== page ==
Greens, National, ACT and former Reserve Bank chairman call for major COVID-19 inquiry
It was the dawn of an unprecedented time and required unprecedented spending: lockdown was needed to stop COVID.
“The worst-case scenario is simply intolerable,” Prime Minister Jacinda Ardern said in March 2020 as New Zealand’s first lockdown loomed.
To keep Kiwis working, the COVID cash floodgates have opened for the wage subsidy and business support. Meanwhile, to keep Kiwis spending and borrowing, the Reserve Bank cut interest rates and pumped out money.
“While they started out with the right intentions and probably the right policies, they didn’t think enough about the impact of their actions on inflation,” former Reserve Bank chairman Arthur Grimes told Reuters. Newshub Thursday.
To get an idea of the seismic stimulus quantity, here it is with all the zeros: $58,400,000,000 from the COVID Response and Recovery Fund, and the Reserve Bank basically printed $54,000,000,000.
Grimes said the answer was overcooked.
“The Reserve Bank kept accelerating until the red light came on saying, oops, inflation is a huge problem now, it’s too late to react,” Grimes said.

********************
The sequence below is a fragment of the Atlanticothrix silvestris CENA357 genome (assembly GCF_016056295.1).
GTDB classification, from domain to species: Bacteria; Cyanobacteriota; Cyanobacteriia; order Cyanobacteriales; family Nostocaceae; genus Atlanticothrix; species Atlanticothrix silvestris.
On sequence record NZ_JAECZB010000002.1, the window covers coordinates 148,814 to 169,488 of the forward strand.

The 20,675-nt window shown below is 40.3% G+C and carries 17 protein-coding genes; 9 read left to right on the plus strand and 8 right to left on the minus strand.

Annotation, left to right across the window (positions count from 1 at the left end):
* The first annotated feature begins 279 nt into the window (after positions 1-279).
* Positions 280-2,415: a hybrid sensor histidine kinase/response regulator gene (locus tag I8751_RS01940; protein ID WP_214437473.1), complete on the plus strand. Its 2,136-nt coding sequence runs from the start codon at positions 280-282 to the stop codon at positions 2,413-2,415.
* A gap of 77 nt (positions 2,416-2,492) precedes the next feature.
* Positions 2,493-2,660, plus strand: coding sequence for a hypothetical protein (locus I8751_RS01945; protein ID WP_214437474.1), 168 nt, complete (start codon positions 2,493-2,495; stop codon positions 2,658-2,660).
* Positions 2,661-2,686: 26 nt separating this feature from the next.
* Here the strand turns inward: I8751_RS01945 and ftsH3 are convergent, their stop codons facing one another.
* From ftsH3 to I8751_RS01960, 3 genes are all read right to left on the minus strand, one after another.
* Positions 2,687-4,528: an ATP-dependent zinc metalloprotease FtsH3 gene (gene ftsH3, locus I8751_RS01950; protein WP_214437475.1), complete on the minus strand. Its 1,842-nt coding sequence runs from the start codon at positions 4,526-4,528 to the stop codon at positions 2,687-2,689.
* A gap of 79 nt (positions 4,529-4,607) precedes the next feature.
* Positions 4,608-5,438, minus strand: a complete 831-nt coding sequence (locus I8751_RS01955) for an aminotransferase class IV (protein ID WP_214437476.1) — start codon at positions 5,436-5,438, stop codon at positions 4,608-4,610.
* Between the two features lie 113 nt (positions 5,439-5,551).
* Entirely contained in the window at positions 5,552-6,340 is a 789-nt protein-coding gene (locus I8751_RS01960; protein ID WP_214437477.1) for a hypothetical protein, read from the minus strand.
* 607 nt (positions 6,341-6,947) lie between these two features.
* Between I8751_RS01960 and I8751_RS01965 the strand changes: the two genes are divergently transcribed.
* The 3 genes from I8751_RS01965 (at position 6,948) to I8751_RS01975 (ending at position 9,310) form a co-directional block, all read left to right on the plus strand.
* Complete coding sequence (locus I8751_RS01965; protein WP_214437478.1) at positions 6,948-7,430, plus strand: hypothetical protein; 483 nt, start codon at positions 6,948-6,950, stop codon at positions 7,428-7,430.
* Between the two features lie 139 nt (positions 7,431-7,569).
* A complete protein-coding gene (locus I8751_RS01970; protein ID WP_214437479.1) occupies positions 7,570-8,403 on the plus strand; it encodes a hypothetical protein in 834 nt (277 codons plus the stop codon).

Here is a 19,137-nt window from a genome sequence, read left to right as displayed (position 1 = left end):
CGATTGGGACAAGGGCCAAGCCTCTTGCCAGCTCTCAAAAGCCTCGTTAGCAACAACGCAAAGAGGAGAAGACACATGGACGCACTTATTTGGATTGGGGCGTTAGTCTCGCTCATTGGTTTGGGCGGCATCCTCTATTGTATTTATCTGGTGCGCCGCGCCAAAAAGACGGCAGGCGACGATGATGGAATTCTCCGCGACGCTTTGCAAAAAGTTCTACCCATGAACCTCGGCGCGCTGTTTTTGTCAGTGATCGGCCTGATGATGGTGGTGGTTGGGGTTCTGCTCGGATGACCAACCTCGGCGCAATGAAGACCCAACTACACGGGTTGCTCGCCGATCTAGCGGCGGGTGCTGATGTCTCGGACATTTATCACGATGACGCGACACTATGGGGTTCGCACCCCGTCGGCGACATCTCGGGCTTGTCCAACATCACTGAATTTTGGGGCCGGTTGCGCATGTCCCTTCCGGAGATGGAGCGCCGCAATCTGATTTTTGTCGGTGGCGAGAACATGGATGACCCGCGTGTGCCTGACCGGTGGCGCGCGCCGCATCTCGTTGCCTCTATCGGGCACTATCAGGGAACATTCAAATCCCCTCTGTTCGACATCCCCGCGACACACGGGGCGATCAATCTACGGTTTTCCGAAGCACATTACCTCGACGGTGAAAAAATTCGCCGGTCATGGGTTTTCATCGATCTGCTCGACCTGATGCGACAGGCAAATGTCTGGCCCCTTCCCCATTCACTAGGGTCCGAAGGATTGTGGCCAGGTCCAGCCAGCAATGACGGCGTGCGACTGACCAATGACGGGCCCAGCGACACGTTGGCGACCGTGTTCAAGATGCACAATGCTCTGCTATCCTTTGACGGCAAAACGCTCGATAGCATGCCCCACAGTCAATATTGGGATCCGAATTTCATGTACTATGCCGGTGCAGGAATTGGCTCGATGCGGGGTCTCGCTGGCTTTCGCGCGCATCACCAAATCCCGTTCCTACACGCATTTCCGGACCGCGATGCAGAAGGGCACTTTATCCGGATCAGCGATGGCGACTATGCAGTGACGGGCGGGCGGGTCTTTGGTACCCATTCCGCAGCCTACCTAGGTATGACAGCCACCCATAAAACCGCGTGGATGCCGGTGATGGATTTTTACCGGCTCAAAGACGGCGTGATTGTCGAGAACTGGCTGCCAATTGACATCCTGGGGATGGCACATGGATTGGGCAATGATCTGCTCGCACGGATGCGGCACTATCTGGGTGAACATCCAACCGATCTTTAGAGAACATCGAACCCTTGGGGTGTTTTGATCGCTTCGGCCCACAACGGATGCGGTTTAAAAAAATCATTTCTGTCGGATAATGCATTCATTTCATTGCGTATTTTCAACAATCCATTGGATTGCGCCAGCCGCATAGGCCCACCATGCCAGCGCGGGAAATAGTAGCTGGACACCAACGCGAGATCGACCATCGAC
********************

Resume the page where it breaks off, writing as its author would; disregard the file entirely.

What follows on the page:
He argues that the Reserve Bank printed too much money for too long and should have raised interest rates sooner.
“Once you see the whites of the eye of inflation, it’s too late,” Grimes said.
The injection of cash into the economy has also caused the prices of assets, such as houses, to skyrocket.
Average house price growth in all OECD countries was slightly above 10%. But by the end of 2021, homes here in New Zealand had risen by almost 30% – more than any other country.
Compare that to Mexico, which had the lowest growth between Q4 2019 and Q3 2021 at 1.7%, or countries like the UK (8.3%), the US (20.2%) and Australia (20.8%). percent). The OECD reports that prices would have risen 10% here if the pandemic had not happened.